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Tyrannosaur [UK Release] Blu-ray Review

  • Aspect Ratio: 2.40:1
  • Video Codec: AVC/MPEG-4
  • Resolution: 1080p/24 (23.976Hz)
  • Audio Codec: English DTS-HD Master Audio 5.1 (48kHz/24-bit), LPCM 2.0 (48kHz/24-bit)
  • Subtitles: English HOH
  • Region: B (Region-Locked)
  • Certification: 18
  • Discs: 1 (1 x Blu-ray)
  • Studio: StudioCanal
  • Run Time: 95 Mins.
  • Blu-ray Release Date: February 6, 2012
  • RRP: £22.99

[amazon-product region=”uk” tracking_id=”bluraydefinit-21″]B00695A6RW[/amazon-product]

Shop for more Blu-ray titles at Amazon.co.uk

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Overall
[Rating:4/5]
The Film
[Rating:4.5/5]
Video Quality
[Rating:3.5/5]
Audio Quality
[Rating:4/5]
Supplemental Materials
[Rating:3/5]

Click thumbnails for high-resolution 1920X1080p screen captures

(All TheaterByte screen captures are lightly compressed with lossy JPEG at 100% quality setting and are meant as a general representation of the content. They do not fully reveal the capabilities of the Blu-ray format)

The Film

[Rating:4.5/5]

Writer/director Paddy Considine’s Tyrannosaur is at first a deceptively slight story, but in reality is a gripping and emotional human drama driven by nearly perfect dual performances by lead actors Peter Mullan and Olivia Colman.

Mullan plays Joseph, a man whose violent tendencies are tearing away at his soul. We first meet Joseph after a night of heavy drinking down at the pub, as he is wont to do, when he flies into a rage and kicks his dog, thereby injuring the defenseless animal irreparably leading to its death the next day. Eventually, Joseph’s rages lead him into an altercation with some young toughs in a pub that sends him running, not out of fear of repercussions, but, rather, running because he is at struggle with the beast within him. He finds himself cowering inside the Christian charity shop of Hannah (Colman). Hannah, oddly enough, doesn’t react negatively or call the police as some might, instead, Hannah prays for Joseph, sending him into tears. Soon these two individuals are developing an unlikely kinship that leads to their growth and comfort as people, but Hannah has her own personal demons that begin to threaten the solace of their friendship together.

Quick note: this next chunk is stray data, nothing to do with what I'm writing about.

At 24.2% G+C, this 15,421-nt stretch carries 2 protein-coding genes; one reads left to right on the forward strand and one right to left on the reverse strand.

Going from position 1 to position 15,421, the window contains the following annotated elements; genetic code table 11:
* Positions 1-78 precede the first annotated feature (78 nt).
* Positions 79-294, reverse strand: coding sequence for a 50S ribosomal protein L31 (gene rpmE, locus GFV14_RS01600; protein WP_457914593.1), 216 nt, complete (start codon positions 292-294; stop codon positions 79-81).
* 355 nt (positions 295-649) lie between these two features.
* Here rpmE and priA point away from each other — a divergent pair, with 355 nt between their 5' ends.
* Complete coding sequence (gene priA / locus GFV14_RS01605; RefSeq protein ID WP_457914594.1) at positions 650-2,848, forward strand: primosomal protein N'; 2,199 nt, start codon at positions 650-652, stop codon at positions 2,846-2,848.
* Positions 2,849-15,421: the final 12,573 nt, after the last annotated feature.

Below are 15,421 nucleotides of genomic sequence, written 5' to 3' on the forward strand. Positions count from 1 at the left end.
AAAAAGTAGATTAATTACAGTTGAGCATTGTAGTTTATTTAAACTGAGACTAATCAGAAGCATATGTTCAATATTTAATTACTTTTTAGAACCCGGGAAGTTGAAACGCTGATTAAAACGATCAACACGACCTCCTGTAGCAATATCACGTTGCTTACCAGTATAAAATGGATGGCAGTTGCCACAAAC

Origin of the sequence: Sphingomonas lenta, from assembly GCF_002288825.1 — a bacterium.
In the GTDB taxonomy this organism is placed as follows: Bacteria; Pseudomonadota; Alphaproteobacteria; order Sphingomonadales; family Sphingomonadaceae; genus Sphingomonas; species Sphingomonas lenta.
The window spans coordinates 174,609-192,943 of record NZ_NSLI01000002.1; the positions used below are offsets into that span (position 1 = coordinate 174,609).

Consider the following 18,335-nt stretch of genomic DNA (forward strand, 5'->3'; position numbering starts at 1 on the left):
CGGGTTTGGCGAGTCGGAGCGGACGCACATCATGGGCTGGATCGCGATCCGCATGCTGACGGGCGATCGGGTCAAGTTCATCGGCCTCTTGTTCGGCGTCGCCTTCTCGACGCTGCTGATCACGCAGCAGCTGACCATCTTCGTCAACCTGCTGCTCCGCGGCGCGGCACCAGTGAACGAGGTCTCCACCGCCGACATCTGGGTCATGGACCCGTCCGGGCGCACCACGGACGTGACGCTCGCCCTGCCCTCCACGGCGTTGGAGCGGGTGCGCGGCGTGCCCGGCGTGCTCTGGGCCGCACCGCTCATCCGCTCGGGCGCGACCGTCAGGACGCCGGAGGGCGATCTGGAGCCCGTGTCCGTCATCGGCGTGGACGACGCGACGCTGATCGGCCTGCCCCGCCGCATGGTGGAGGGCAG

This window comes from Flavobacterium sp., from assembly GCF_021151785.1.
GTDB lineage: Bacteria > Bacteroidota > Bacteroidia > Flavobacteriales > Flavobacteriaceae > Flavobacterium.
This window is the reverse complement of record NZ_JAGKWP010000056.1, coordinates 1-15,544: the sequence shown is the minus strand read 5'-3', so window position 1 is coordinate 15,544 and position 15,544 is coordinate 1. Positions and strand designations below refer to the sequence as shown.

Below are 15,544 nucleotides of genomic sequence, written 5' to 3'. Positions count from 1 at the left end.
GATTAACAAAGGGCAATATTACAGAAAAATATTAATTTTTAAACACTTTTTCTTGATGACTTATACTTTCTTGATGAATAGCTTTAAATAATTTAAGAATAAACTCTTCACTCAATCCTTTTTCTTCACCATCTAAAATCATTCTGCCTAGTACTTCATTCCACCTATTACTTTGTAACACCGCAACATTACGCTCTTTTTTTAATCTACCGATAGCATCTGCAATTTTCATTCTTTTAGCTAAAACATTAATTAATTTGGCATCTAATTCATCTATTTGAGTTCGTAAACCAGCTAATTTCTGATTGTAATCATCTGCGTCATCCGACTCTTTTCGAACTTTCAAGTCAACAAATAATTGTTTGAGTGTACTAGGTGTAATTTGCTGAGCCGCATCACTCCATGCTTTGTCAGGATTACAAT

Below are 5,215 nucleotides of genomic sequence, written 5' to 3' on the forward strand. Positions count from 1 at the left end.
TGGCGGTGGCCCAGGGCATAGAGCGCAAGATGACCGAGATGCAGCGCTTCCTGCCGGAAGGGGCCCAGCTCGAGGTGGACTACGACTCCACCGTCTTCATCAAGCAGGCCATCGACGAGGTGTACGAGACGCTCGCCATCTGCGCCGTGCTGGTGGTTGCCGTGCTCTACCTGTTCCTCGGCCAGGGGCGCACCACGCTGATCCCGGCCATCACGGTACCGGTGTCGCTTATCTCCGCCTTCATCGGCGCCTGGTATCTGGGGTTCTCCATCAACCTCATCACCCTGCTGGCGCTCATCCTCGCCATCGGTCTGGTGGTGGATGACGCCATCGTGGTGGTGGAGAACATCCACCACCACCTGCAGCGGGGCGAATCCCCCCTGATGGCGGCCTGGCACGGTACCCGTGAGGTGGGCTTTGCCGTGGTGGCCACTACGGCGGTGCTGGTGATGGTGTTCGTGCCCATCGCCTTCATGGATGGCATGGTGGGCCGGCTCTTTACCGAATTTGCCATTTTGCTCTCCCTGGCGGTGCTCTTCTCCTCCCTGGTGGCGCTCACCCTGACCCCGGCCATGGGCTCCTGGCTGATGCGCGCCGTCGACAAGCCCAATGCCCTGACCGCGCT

Every frame of Tyrannosaur is like a painful window on the gutter of human existence. The film meanders much the way real life does, but always keeps your attention, owing much to the natural dialogue and the intense performance from Mullan who plays off the revelatory acting of Colman. Their uncanny chemistry goes a long way to making this challenging film well worth sitting through.

Tyrannosaur has been nominated for and won many coveted awards including Best Actress/Olivia Colman – British Independent Film Award and the Special Jury Prize at the Sundance Film Festival (2011).

Video Quality

[Rating:3.5/5]

What looks to be an often solid transfer as far as closeup detail is just as often marred by color banding, which can most often be seen in the walls behind the characters when they are indoors. There is often some black crush here and there that hampers the overall nuance of the shadow details. In all, it is a watchable, but obviously imperfect AVC transfer from StudioCanal.

Audio Quality

[Rating:4/5]

The audio, provided in DTS-HD Master Audio 5.1 (48kHz/24-bit) and LPCM 2.0 (48kHz/24-bit) isn’t exciting, but it surely gets the job done for this dialogue-heavy affair. The voices are all full and clear without a hint of clipping and there are the occasional mild atmospherics to liven things up a bit, particularly in the scene where Joseph throws a wobbler over the dogs barking in the distance while sitting in his house with Hannah. I swore I’d left a window open somewhere and those sounds were coming from somewhere down the street.

Supplemental Materials

[Rating:3/5]

There isn’t a whole lot on offer here, but of particular interest will be the Dog Altogether short, which forms the basis for this feature film, and the numerous commentaries by writer/director Paddy Considine who adds a very informed and personal touch.

The supplements:

  • Commentary with writer/director Paddy Considine and producer Diarmid Scrimshaw
  • Dog Altogether short film(1.85:1; PAL; 00:16:34)
  • Deleted Scenes with Optional commentary by writer/director Paddy Considine (2.35:1; 1080p/24; 00:11:40)
  • Stills Gallery (1080p/24)
  • Trailer (2.35:1; 1080p/24)

The Definitive Word

Overall:

[Rating:4/5]

Tyrannosaur makes a good case for being the best British independent film of 2011, bar none. If you haven’t yet seen it, then this Blu-ray release from StudioCanal offers a great opportunity to. Highly recommended.

Additional Screen Captures


[amazon-product region=”uk” tracking_id=”bluraydefinit-21″]B00695A6RW[/amazon-product]

Shop for more Blu-ray titles at Amazon.co.uk

Shop for more Blu-ray titles at Amazon.com

Overall
[Rating:4/5]
The Film
[Rating:4.5/5]
Video Quality
[Rating:3.5/5]
Audio Quality
[Rating:4/5]
Supplemental Materials
[Rating:3/5]

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